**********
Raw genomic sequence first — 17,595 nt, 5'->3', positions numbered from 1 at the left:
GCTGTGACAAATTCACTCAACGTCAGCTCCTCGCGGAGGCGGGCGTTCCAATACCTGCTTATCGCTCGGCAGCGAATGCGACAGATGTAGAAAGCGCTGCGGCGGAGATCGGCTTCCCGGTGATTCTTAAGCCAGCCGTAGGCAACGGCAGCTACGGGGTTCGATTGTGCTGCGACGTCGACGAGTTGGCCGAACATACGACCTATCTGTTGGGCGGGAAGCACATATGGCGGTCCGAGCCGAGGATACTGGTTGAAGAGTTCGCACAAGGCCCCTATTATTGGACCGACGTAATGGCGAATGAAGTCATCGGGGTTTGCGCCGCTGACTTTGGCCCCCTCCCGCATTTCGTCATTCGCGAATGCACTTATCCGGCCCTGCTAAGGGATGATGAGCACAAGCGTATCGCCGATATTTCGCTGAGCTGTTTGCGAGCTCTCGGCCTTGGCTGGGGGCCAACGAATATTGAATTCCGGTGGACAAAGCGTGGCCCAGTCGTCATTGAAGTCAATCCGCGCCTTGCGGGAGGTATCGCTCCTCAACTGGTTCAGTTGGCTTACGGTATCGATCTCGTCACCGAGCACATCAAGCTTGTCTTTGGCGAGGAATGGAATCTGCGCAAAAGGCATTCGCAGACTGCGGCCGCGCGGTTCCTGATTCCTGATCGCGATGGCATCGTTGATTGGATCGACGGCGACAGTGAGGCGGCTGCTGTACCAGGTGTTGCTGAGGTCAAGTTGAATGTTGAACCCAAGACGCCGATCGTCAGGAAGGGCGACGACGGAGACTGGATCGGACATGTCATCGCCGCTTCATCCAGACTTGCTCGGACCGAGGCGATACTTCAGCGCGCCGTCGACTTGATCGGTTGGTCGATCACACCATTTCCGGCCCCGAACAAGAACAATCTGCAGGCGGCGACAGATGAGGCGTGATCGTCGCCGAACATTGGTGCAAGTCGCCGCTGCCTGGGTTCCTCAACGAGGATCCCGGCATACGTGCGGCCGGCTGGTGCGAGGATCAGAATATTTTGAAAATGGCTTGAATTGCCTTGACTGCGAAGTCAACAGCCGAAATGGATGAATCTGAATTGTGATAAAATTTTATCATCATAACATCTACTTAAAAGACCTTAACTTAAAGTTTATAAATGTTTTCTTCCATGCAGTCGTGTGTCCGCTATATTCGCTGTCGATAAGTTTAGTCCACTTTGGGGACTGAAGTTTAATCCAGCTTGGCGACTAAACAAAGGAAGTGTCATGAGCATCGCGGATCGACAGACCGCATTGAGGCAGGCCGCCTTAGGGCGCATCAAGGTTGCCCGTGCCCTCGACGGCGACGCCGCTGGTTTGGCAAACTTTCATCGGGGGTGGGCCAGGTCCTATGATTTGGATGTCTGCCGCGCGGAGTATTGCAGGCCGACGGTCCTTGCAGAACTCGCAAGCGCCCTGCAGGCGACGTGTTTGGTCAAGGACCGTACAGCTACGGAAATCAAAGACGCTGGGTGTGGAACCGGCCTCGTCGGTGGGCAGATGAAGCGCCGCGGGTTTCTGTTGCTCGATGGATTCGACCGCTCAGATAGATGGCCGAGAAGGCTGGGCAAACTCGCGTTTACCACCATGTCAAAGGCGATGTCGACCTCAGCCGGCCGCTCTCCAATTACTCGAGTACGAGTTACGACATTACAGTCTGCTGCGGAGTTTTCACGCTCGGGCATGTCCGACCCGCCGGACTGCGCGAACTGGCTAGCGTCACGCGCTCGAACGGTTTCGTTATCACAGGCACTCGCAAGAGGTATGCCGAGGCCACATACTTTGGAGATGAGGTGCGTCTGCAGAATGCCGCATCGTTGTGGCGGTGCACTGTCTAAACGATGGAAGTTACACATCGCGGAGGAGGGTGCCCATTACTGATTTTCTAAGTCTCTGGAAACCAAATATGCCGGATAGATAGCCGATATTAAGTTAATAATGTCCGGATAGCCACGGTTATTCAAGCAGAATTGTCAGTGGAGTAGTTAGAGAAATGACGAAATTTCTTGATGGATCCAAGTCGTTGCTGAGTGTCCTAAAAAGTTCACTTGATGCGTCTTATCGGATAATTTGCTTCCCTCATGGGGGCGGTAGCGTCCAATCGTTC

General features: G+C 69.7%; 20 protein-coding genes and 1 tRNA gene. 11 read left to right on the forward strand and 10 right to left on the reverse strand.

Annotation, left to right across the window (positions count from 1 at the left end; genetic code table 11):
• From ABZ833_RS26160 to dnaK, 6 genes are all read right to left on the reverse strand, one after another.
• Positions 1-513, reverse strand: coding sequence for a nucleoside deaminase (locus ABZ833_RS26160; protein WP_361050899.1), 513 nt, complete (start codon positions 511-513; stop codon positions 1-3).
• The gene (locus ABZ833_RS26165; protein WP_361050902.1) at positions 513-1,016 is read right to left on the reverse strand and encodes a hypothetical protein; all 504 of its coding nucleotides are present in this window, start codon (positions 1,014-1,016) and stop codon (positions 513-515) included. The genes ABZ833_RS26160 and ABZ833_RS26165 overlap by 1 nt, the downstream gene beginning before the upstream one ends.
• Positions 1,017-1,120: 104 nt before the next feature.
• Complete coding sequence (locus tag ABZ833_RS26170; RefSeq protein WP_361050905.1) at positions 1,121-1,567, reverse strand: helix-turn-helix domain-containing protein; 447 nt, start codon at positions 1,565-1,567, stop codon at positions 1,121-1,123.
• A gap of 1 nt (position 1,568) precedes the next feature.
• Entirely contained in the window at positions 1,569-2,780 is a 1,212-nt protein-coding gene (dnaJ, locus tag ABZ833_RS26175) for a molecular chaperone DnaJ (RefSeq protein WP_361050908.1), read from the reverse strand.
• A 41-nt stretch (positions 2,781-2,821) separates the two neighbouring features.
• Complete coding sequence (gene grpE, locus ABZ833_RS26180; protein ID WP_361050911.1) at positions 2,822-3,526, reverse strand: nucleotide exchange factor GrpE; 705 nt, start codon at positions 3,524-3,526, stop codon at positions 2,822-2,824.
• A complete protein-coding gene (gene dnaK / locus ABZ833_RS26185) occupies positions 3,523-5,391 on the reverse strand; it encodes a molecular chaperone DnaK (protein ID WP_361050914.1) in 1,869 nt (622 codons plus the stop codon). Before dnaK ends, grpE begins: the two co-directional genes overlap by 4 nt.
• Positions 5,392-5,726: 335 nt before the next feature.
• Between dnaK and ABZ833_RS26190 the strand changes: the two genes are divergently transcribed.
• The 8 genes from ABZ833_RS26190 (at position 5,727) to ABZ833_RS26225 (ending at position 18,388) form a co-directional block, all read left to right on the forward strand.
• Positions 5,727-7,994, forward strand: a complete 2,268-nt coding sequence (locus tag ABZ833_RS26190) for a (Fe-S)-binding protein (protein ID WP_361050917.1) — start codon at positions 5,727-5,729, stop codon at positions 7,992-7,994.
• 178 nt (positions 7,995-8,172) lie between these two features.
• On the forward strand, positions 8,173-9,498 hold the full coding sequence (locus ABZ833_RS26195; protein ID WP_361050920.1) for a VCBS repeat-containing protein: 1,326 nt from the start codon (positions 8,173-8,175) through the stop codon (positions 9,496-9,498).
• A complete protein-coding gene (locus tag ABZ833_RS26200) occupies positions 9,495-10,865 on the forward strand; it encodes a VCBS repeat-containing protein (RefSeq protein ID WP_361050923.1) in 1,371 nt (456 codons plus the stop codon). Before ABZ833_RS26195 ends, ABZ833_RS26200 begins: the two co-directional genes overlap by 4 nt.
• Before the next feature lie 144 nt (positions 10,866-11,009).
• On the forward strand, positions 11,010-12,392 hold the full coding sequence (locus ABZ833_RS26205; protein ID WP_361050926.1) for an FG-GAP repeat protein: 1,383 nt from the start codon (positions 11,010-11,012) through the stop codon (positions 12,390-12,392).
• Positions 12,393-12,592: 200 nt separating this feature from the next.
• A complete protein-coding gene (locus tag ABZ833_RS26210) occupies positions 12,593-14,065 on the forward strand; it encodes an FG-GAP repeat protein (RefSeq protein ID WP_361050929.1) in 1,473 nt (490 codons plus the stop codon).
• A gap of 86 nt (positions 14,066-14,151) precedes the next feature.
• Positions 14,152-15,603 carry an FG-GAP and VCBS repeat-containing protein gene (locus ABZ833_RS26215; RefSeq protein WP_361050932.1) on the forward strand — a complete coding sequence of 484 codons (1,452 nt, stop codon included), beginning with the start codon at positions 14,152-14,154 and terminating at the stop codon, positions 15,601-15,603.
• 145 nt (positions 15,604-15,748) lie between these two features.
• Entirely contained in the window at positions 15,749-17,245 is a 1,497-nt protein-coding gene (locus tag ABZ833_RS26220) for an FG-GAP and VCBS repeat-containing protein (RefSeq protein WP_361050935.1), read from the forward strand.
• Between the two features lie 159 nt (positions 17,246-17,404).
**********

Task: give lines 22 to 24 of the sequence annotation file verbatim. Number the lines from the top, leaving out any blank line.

• Before the next feature lie 144 nt (positions 10,866-11,009).
• On the forward strand, positions 11,010-12,392 hold the full coding sequence (locus ABZ833_RS26205; protein ID WP_361050926.1) for an FG-GAP repeat protein: 1,383 nt from the start codon (positions 11,010-11,012) through the stop codon (positions 12,390-12,392).
• Positions 12,393-12,592: 200 nt separating this feature from the next.